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Joseph Dalton Hooker (1817–1911) was an internationally renowned botanist, a close friend and early supporter of Charles Darwin, and one of the first—and most successful—British men of science to become a full-time professional. He was also, Jim Endersby argues, the perfect embodiment of Victorian science. A vivid picture of the complex interrelationships of scientific work and scientific ideas, Imperial Nature gracefully uses one individual’s career to illustrate the changing world of science in the Victorian era. By analyzing Hooker’s career, Endersby offers vivid insights into the everyday activities of nineteenth-century naturalists, considering matters as diverse as botanical illustration and microscopy, classification, and specimen transportation and storage, to reveal what they actually did, how they earned a living, and what drove their scientific theories. What emerges is a rare glimpse of Victorian scientific practices in action. By focusing on science’s material practices and one of its foremost practitioners, Endersby ably links concerns about empire, professionalism, and philosophical practices to the forging of a nineteenth-century scientific identity.
The first detailed account of Hooker's extensive travels.
?I have placed you at the head of the Army of the Potomac. Of course I have done this upon what appear to me to be sufficient reasons. And yet I think it best for you to know that there are some things in regard to which, I am not quite satisfied with you.? ø With this opening sentence in a two-page letter from Abraham Lincoln, Union general Joseph Hooker (1814?79) gained a prominent place in Civil War history. Hooker assumed command of an army demoralized by defeat and diminished by desertion. Acting swiftly, the general reorganized his army, routed corruption among quartermasters, improved food and sanitation, and boosted morale by granting furloughs and amnesties. His hour of fame and the test of his military skill came in the May 1863 battle of Chancellorsville. It was one of the Union Army?s worst defeats; shortly thereafter Hooker?s resignation was accepted. ø This definitive biography of a man who could lead so brilliantly and yet fall so ignominiously remains the only full-length treatment of Hooker?s life. His renewal as an important commander in the western theater during the Chattanooga and Atlanta campaigns is discussed, as is his life before and after his Civil War military service. In a new introduction James A. Rawley, Carl Adolph Happold Professor Emeritus of History at the University of Nebraska, reminds today?s readers of Fighting Joe?s place in history.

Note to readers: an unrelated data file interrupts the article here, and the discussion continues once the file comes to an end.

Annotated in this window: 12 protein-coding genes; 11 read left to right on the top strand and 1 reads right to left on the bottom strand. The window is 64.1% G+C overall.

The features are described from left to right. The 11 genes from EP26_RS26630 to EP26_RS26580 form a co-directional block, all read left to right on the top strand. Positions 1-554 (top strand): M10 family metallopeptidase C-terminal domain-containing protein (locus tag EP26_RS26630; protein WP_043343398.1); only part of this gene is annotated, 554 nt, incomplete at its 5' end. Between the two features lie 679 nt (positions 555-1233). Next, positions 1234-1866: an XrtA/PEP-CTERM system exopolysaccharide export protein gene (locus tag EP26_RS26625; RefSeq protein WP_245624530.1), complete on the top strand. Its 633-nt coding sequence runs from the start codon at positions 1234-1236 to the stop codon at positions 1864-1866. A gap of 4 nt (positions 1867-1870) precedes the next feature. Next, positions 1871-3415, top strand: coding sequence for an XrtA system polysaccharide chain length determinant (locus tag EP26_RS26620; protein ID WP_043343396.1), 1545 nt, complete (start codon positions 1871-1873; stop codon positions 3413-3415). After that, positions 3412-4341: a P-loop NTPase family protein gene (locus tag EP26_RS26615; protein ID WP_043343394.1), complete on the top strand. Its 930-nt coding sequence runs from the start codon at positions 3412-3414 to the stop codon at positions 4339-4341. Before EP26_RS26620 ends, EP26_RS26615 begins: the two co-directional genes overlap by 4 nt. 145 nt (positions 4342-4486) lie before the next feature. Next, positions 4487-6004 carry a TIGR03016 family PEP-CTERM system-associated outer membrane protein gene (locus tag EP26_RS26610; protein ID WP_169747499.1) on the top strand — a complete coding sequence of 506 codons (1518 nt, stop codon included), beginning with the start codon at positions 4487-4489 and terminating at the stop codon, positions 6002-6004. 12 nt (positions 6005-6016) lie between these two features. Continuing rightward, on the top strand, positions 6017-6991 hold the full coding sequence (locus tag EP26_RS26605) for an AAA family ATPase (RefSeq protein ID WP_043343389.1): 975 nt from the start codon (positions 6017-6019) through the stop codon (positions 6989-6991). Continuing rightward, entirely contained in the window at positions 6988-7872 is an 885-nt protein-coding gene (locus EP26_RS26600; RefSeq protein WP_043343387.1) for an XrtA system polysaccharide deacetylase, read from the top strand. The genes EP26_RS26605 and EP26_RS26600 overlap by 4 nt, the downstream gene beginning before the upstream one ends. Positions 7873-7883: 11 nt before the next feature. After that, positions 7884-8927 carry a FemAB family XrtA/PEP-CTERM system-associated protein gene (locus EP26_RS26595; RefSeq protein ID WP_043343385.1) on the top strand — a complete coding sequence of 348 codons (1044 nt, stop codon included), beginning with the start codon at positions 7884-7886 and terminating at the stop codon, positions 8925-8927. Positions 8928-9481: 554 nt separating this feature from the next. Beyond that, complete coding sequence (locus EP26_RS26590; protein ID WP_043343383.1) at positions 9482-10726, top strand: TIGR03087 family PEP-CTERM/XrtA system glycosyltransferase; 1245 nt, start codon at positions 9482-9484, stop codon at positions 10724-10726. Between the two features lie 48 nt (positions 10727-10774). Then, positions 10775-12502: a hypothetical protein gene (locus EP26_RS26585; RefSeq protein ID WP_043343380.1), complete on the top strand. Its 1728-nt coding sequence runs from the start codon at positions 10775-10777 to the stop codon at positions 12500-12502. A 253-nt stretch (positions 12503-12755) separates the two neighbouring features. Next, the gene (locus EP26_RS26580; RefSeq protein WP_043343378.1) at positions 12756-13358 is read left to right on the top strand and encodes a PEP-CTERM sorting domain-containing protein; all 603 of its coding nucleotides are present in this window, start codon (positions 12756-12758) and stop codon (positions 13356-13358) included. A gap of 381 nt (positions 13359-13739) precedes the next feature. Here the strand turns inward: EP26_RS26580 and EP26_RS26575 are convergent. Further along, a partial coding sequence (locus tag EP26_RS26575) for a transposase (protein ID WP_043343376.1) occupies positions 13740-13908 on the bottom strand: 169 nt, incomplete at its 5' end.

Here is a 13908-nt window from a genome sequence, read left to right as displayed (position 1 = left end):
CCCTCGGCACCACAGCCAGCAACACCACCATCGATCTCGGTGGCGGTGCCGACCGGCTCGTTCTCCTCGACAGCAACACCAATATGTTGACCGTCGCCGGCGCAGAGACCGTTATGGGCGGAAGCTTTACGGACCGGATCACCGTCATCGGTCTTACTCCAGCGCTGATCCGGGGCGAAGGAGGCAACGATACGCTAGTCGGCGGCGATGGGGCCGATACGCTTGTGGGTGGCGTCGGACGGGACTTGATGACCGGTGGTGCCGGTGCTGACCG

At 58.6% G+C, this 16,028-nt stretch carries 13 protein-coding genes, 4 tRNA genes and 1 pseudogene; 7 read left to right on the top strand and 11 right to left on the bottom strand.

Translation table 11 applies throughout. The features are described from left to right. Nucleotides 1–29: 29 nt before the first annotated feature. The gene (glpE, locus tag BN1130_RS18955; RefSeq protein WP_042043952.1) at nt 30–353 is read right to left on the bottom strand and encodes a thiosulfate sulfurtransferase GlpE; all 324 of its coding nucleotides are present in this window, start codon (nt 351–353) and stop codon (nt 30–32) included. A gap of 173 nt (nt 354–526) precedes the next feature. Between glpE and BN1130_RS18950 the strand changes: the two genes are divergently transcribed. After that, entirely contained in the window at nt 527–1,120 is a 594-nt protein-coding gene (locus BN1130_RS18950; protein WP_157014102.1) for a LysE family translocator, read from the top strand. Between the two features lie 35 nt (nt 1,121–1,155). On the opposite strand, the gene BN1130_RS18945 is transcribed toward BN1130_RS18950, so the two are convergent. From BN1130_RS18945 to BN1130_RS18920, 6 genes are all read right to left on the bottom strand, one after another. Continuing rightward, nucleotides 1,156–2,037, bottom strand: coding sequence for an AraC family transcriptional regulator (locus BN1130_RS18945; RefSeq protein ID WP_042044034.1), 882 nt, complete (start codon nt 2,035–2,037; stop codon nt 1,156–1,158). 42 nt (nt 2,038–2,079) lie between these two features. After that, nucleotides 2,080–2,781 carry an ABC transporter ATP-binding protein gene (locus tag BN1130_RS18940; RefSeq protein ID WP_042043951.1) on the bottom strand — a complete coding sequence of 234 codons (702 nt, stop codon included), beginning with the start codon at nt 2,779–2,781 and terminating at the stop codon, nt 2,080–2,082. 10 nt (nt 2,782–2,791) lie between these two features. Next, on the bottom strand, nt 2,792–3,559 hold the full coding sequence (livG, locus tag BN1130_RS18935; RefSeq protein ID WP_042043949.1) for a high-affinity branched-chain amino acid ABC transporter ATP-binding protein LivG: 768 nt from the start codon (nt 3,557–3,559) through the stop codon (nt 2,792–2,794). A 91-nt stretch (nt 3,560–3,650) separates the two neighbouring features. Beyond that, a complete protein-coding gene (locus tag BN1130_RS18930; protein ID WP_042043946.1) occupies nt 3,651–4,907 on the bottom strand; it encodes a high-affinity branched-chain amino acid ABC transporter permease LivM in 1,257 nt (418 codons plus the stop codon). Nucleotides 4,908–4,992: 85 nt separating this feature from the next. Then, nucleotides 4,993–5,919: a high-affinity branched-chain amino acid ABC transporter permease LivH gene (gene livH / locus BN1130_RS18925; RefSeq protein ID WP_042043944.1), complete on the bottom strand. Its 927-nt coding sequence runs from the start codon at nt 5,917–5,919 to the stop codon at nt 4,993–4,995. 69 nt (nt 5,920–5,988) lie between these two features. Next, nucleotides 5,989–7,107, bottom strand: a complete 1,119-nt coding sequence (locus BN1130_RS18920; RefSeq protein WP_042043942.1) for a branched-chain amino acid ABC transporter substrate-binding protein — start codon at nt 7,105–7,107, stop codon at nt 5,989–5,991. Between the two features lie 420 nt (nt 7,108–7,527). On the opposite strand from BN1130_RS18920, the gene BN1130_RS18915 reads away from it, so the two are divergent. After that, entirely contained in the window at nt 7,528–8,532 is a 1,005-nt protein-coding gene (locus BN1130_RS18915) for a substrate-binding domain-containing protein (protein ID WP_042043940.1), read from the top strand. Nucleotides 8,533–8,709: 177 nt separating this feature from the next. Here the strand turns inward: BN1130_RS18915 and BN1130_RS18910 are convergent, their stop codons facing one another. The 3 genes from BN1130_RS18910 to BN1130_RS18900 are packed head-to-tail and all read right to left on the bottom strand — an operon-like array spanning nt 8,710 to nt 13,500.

Did “Fighting Joe” Hooker of the Army of the Potomac lose his nerve during the Chancellorsville Campaign of 1863? Perhaps history has failed to recognize Major General Joseph Hooker’s true commander’s intent for this campaign. Hooker’s intent was simple: maneuver forces to Lee’s flank and rear in order to force a withdrawal of Confederate troops from Fredericksburg. Hooker had no intention of engaging in a “risky confrontation” with General Robert E. Lee and the Army of Northern Virginia. Hooker’s approach for planning his spring offensive would focus the Army of Potomac’s efforts toward outmaneuvering Lee’s Army of Northern Virginia. Hooker had put forth the idea of moving on Richmond and Lincoln advised him that his objective was Lee’s army and not Richmond. Hooker does pursue Lee’s army, as the main objective and not Richmond as the President had directed but the means that Hooker pursued to that end are misleading. Hooker entered what he considered the initial stage of his spring offensive at Chancellorsville thinking that he would first defeat Lee’s army by maneuver. Prior to Chancellorsville, however, Hooker was already making preparations for driving to Richmond. Hooker had intended to confront Lee with the dilemma of being threatened from all sides. Unfortunately, Hooker had failed to communicate his intentions for his army’s movements of May 1, 1863 and confusion ran rampant among his subordinate commanders. Almost exclusively, Hooker developed the actual details of the plan himself. This flaw would result in numerous disconnects in Hooker’s plan. Hooker’s plan would fail due to his own steadfast belief in the ability of his plan to force Lee to withdraw. To say that Lee defeated the Army of the Potomac is misleading because Lee did not defeat the army, he defeated Hooker as he fought a very effective defensive battle that removed the Federal threat from Virginia due to Hooker’s failings as an army commander.
The standard biography of the botanist, of which this second volume covers up to the end of his long life.
Chronicles the life of the trailblazing botanist who traveled the world discovering, describing, naming, or introducing over twelve thousand plants.